Before even arriving at Festival No. 6 there’s a sense of leaving behind the day to day as the miles peel by across North Wales. And, if for some reason this isn’t established en route, the first wander around Portmeirion should do to drive it home. No amount of back story can prepare for the sheer oddity of an Italianate village built into the rugged landscape above the Dwyryd estuary, but put that in the mix with a high quality music lineup that’s only about 40% of all the zany goings on at Festival Number 6, and you’ve got one surreal weekender.
Years & Years delight the crowd on Friday afternoon, a waning Welsh summer forecast doing little to dampen the glow of their music, or the crowd’s enthusiasm. Frontman Olly Alexander’s immersion in the audience during ‘Shine’ causes a hysterical scramble for selfie sticks and iPhones. From the opposite side of the Castell Gardens, Kate Tempest is sending dubby vibes wafting out of the I Tent with ‘Lonely Daze’. In the space of a set impassioned, exasperated, and distraught, as all the powers that earned her a Mercury Prize nod are put to work.
With the crap weather stubbornly in place for the night, Mark Ronson brings his playlist of birthday bangerz to the main stage (it’s his birthday btw). Even with a set consisting mostly of Noughties hip hop classics, the man’s got star power, and it’s one of the best attended of the weekend.
Right about the time Ronson is absorbing the birthday cheer, Young Fathers are conjuring up a very different vibe. With the menacing wall of sound that supports their visceral brand of hip hop, their presence on stage is like a tribal conjuring, first three in a row, then huddled all around one mic. It’s impressive, intimidating stuff.
While Ewan Pearson surprises everyone up at the Castell Gardens stage, dropping techno bombs on the delighted crowd, Friday night’s headliners Metronomy emerge for what singer Joseph Mount portentously calls their “last gig for quite some time”. Thus, the never easy to pin down outfit take the crowd on a tour de force of their catalogue befitting of any swan song. They’ve veered and swerved over the years, but tonight they lay it all bare, and it’s great to hear. As the night ebbs away to the sounds of UK dance music stalwarts Crazy P, Andrew Weatherall, and The 2 Bears live set (cuddlier, shall we say, than their DJ sets), you’re already convinced of the magic of this place.
Saturday begins in the best possible way with a set from the now globally known Spring King (thanks, Zane). ‘City’ is huge, and they engage in a musical blitzkrieg that does everything to blow away the cobwebs. Jane Weaver’s tinny acoustics and jauntier rhythms, meanwhile, don’t quite live up to the shock and awe that precedes them.
Fryars is customarily bashful (to the extent that you wonder if he actually enjoys performing), while Rae Morris leaves us in no doubt that she does, boogieing about the main stage in the gorgeous afternoon sun. Later Bondax cultivate the vibes deep in the woods with a bassy soundtrack of disco and hit songs. ‘King Kunta’ anyone?
Everything Everything take to the stage with imperious presence as night falls. Jonathan Higgs marshals the performance with startling energy, articulating every line. From classic ‘Kemosabe’, through recent album hits ‘Regrets’ and ‘Distant Past’, one is given a concentrated hit of the drama inside the wackiness.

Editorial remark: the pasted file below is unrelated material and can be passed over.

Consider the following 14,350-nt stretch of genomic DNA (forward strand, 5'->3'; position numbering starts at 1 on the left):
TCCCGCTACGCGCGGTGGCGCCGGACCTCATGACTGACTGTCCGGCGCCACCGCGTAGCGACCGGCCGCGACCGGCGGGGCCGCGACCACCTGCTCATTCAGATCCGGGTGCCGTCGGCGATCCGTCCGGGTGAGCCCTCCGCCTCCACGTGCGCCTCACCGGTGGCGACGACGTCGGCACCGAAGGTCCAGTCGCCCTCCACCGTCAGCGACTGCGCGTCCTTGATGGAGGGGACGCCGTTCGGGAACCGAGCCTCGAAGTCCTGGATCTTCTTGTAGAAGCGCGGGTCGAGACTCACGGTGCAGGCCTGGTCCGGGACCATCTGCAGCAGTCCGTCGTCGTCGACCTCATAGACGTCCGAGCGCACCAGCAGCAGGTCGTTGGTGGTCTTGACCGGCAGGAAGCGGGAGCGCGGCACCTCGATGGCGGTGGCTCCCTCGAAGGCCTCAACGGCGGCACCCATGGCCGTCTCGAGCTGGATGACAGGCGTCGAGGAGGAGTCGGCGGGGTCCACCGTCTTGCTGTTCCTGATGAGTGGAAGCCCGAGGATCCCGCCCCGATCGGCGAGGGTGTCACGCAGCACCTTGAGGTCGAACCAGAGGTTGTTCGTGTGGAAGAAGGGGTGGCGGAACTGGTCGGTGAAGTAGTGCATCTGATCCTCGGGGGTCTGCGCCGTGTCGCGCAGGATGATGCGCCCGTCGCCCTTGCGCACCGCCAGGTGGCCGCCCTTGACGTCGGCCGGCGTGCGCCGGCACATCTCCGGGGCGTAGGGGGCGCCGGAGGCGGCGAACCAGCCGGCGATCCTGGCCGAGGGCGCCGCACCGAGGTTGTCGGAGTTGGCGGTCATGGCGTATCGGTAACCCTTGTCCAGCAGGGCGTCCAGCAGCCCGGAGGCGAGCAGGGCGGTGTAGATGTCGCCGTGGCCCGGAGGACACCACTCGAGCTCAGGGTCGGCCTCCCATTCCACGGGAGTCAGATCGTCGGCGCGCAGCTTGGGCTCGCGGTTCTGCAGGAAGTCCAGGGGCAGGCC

Belle and Sebastian’s colourful menagerie have been at it for a decade and a half now. An indie music gateway for many, the nostalgic bliss tonight is surpassed only by Stuart Murdoch’s sincere pleasure at performing for the assembled crowd. He gets a girl to speak Welsh for him, he sings her a song in return, and people are invited up on stage to dance for the closer.
A mixture of soothing ‘oohs’ and spikier grooves from The Big Moon proves the perfect tonic to any final day blues. Stymieing any attempt to keep things light hearted though, Haelos’ crescendo ridden set is both immersive and weighty. LA Priest does his best as a one-man band, and apart for the odd moment of over stretching, tracks from new album Inji like ‘Oino’ sound remarkably accurate.
Stornoway challenge Belle & Sebastian for kitschy appeal singing a song they’ve written about a Bittern (a line that may even have featured), and after what at times felt like the modern, indie equivalent of ‘Old McDonald’, something sullen is called for. Enter Ghostpoet, whose output has gotten more musical with every release. The power in tracks like ‘Sorry My Love, It’s You Not Me’ and ‘Lines’ is one half dramatic composition, and the other gritty, blunt observances. It’s Sunday, and swirling around inside the I Tent, it all takes on a potent edge.
With the anticipation high for a certain film, fashion, and music icon, the largest crowd of the weekend assembles, and true to form, Grace Jones is spectacular. In a wild array of outfits, she plays a set of covers and originals, a reminder of the many boundaries she has pushed in popular music and her dazzling selection of musical contemporaries. Add to that giant inflatable balls, a hula hooping display worthy of someone many years her junior, and there’s a madcap warmth emanating from the whole scene you’d be hard pushed to replicate. Reinforced is the impression Festival No. 6 has mixed everything at its disposal beautifully, and at the tail end of the season, is a gentle, encouraging reminder of the cross-generational quality of UK music.
Photos: Andrew Benge
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